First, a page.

Update (July 2016)
Again this month, John voted with the minority of Councillors that preferred an LRT option in Scarborough as a replacement to the existing SRT. John previously voted against the Scarborough subway in 2013 believing that spending more than $1-billion of City money was wasteful when the Province was prepared to assume 100% of the LRT cost. Recent reports have the cost of the subway going up even more, leaving Toronto residents on the hook for cost overruns.
The majority of Council however again backed the subway plan that will now see Line 2 (Danforth) extended by a single stop to Scarborough Town Centre. Though especially disappointed with the decision three years ago, John has been optimistic that the City has been making real and badly needed progress towards an expanded transit network.
Council also approved the addition of up to 6 stations as part of the province’s Regional Express Rail (RER) project – better known as SmartTrack and an Eglinton West LRT extension to Pearson Airport. The City will also now move forward on planning activities around the Relief Line subway, Eglinton East LRT and waterfront transit.
Original Post (October 2013)
After a series of debates spanning several years, City Council has approved construction of a Scarborough Subway. The line will extend the Bloor-Danforth Subway along the McCowan Road corridor to Sheppard Avenue East. The estimated cost is $2.47-billion (in 2010 $), of which the Province will contribute $1.48 billion; the federal government has promised up to $660 million (in 2019 $). That leaves the City covering close to $1 billion (in 2019 $) plus any cost over-runs, which could run into the hundreds of millions of dollars, plus all operating costs.
The vote was 24-20. I preferred the much less expensive LRT. The reasons for my vote were as follows:
Arguably, both the LRT and the subway provided an equally valuable improvement of transit services to the residents of Scarborough. The subway consists of three stops, with a projected ridership of 36-39 million annually. The LRT had five stops, including Centennial College, with similar ridership projections, but significantly more residents in walking distance to a station. As the LRT would have been built through an existing rail corridor, there would have been no delays at signalized intersections, meaning both would move at comparable speeds. My conclusion was that the difference between a subway and an LRT, in this instance, was not worth a billion dollars, and considerably more in operating costs.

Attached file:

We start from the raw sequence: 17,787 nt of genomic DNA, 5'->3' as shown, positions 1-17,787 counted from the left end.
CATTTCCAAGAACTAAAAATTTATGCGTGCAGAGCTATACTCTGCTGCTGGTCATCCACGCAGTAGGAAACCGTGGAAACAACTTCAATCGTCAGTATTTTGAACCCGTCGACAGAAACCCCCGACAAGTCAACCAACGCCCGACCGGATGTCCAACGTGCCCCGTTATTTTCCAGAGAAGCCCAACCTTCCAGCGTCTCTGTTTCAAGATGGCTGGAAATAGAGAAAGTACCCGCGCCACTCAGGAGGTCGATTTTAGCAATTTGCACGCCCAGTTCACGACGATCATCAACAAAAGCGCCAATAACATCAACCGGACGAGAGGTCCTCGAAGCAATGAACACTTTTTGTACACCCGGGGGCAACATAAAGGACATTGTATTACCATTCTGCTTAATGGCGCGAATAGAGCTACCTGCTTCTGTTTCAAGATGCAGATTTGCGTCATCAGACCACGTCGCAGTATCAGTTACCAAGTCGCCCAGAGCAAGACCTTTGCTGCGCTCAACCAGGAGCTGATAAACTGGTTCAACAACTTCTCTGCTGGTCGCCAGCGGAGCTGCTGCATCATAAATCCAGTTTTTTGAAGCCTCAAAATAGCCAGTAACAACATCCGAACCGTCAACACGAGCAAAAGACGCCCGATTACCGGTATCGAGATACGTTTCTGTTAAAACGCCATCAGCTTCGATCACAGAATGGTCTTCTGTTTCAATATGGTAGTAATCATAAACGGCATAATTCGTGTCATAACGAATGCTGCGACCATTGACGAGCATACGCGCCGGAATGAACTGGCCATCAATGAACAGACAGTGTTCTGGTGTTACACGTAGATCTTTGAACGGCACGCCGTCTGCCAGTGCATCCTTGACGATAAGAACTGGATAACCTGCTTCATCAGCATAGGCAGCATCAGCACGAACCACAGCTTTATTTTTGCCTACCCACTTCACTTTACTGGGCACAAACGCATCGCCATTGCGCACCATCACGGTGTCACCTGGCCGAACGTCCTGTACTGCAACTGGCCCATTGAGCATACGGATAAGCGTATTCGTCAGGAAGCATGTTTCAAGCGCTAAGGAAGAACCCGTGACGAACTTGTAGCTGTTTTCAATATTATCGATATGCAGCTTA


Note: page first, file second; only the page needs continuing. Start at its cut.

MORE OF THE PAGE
Paying the City’s share of construction cost translates into a 1.6% tax increase for the next 30 years. For most Willowdale homeowners, that means more than $100 per year added to your tax bill, for a total cost per household of approximately $3,000. With the real cost likely to be higher than the estimates, the amount raised from local property owners could be much higher. Because municipal taxes are based on property values, and property in Willowdale is among the most expensive in the City, property owners in our area pay much more than the City average. This means a retired couple living in a small bungalow in Willowdale would pay approximately twice as much for the Scarborough subway as would the same couple living in an identical house in parts of Etobicoke or Scarborough. If I’m going to support a large tax increase for residents of Willowdale – in addition to any annual tax increase to maintain services – I need to be convinced that the extra tax is necessary. In this case, the evidence did not support this.
Finally, I believe relieving congestion on the Yonge line must be a higher priority. As those of you taking the Yonge subway in rush hour already know, this line is beyond congested. Several solutions have been identified, including construction of a “downtown relief” subway line and a major reconfiguration of the Yonge/Bloor station platform. These solutions, which virtually all transit experts have identified as Toronto’s highest transit priority, would cost several billion dollars to implement. By using all available federal money, and hitting residents with a $billion+ tax increase for the Scarborough line alone, the prospects for reducing congestion on the Yonge line are reduced. To make matters worse, the Scarborough line will itself cause more congestion on the Yonge line.
If choosing between subways and LRTs was as easy as asking people which they’d prefer to ride on, the choice would be simple. People prefer subways. But a subway generally costs about three times as much to build as an LRT, and the cost of exclusively building subways on all new rapid transit routes over the next 50 years would come close to doubling your property taxes. Some routes require subways and others can function well with LRTs. Our long term transit expansion needs to include a mixed solution, with subways where the cost is justified and LRTs where it is not.
Now it’s your turn to share your thoughts. Please take a moment to complete my survey on transit options.